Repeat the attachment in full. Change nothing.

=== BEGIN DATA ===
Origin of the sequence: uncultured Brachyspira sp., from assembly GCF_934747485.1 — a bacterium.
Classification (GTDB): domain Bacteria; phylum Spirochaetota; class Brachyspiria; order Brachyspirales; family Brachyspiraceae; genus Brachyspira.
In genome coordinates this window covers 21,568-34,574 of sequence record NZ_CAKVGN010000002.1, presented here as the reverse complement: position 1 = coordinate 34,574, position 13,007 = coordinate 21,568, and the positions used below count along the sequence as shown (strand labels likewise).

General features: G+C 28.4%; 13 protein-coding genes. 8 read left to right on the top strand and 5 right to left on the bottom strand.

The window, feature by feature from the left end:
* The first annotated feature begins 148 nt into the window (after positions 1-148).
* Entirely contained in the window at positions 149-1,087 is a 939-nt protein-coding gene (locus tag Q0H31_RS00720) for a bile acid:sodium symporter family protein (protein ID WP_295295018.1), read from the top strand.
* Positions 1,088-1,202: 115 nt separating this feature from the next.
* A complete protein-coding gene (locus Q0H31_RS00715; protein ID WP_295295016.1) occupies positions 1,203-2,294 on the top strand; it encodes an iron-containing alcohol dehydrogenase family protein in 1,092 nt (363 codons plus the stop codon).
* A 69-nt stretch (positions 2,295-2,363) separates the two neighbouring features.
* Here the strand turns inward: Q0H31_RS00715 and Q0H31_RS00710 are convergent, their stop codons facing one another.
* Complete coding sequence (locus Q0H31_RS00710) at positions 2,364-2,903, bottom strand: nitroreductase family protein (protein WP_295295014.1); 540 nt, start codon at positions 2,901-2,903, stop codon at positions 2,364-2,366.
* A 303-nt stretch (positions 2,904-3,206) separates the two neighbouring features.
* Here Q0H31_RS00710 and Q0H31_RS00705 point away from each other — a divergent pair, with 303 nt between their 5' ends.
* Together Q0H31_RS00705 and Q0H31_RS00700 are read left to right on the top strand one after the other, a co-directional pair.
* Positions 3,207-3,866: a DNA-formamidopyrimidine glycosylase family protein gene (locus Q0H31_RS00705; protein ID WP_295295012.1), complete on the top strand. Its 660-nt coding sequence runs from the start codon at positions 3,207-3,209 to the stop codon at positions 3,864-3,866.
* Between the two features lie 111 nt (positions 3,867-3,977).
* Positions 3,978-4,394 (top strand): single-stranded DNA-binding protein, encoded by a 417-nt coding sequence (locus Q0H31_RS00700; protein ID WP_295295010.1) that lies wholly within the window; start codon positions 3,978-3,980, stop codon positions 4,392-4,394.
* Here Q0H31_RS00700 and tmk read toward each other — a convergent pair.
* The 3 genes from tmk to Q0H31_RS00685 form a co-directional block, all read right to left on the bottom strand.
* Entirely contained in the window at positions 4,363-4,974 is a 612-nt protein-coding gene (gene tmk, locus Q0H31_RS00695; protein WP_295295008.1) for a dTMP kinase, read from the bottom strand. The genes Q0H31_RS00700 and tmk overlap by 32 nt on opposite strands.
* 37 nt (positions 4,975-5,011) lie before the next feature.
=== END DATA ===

Origin of the sequence: uncultured Brachyspira sp., from assembly GCF_934747485.1 — a bacterium.
Classification (GTDB): domain Bacteria; phylum Spirochaetota; class Brachyspiria; order Brachyspirales; family Brachyspiraceae; genus Brachyspira.
In genome coordinates this window covers 21,568-34,574 of sequence record NZ_CAKVGN010000002.1, presented here as the reverse complement: position 1 = coordinate 34,574, position 13,007 = coordinate 21,568, and the positions used below count along the sequence as shown (strand labels likewise).

General features: G+C 28.4%; 13 protein-coding genes. 8 read left to right on the top strand and 5 right to left on the bottom strand.

The window, feature by feature from the left end:
* The first annotated feature begins 148 nt into the window (after positions 1-148).
* Entirely contained in the window at positions 149-1,087 is a 939-nt protein-coding gene (locus tag Q0H31_RS00720) for a bile acid:sodium symporter family protein (protein ID WP_295295018.1), read from the top strand.
* Positions 1,088-1,202: 115 nt separating this feature from the next.
* A complete protein-coding gene (locus Q0H31_RS00715; protein ID WP_295295016.1) occupies positions 1,203-2,294 on the top strand; it encodes an iron-containing alcohol dehydrogenase family protein in 1,092 nt (363 codons plus the stop codon).
* A 69-nt stretch (positions 2,295-2,363) separates the two neighbouring features.
* Here the strand turns inward: Q0H31_RS00715 and Q0H31_RS00710 are convergent, their stop codons facing one another.
* Complete coding sequence (locus Q0H31_RS00710) at positions 2,364-2,903, bottom strand: nitroreductase family protein (protein WP_295295014.1); 540 nt, start codon at positions 2,901-2,903, stop codon at positions 2,364-2,366.
* A 303-nt stretch (positions 2,904-3,206) separates the two neighbouring features.
* Here Q0H31_RS00710 and Q0H31_RS00705 point away from each other — a divergent pair, with 303 nt between their 5' ends.
* Together Q0H31_RS00705 and Q0H31_RS00700 are read left to right on the top strand one after the other, a co-directional pair.
* Positions 3,207-3,866: a DNA-formamidopyrimidine glycosylase family protein gene (locus Q0H31_RS00705; protein ID WP_295295012.1), complete on the top strand. Its 660-nt coding sequence runs from the start codon at positions 3,207-3,209 to the stop codon at positions 3,864-3,866.
* Between the two features lie 111 nt (positions 3,867-3,977).
* Positions 3,978-4,394 (top strand): single-stranded DNA-binding protein, encoded by a 417-nt coding sequence (locus Q0H31_RS00700; protein ID WP_295295010.1) that lies wholly within the window; start codon positions 3,978-3,980, stop codon positions 4,392-4,394.
* Here Q0H31_RS00700 and tmk read toward each other — a convergent pair.
* The 3 genes from tmk to Q0H31_RS00685 form a co-directional block, all read right to left on the bottom strand.
* Entirely contained in the window at positions 4,363-4,974 is a 612-nt protein-coding gene (gene tmk, locus Q0H31_RS00695; protein WP_295295008.1) for a dTMP kinase, read from the bottom strand. The genes Q0H31_RS00700 and tmk overlap by 32 nt on opposite strands.
* 37 nt (positions 4,975-5,011) lie before the next feature.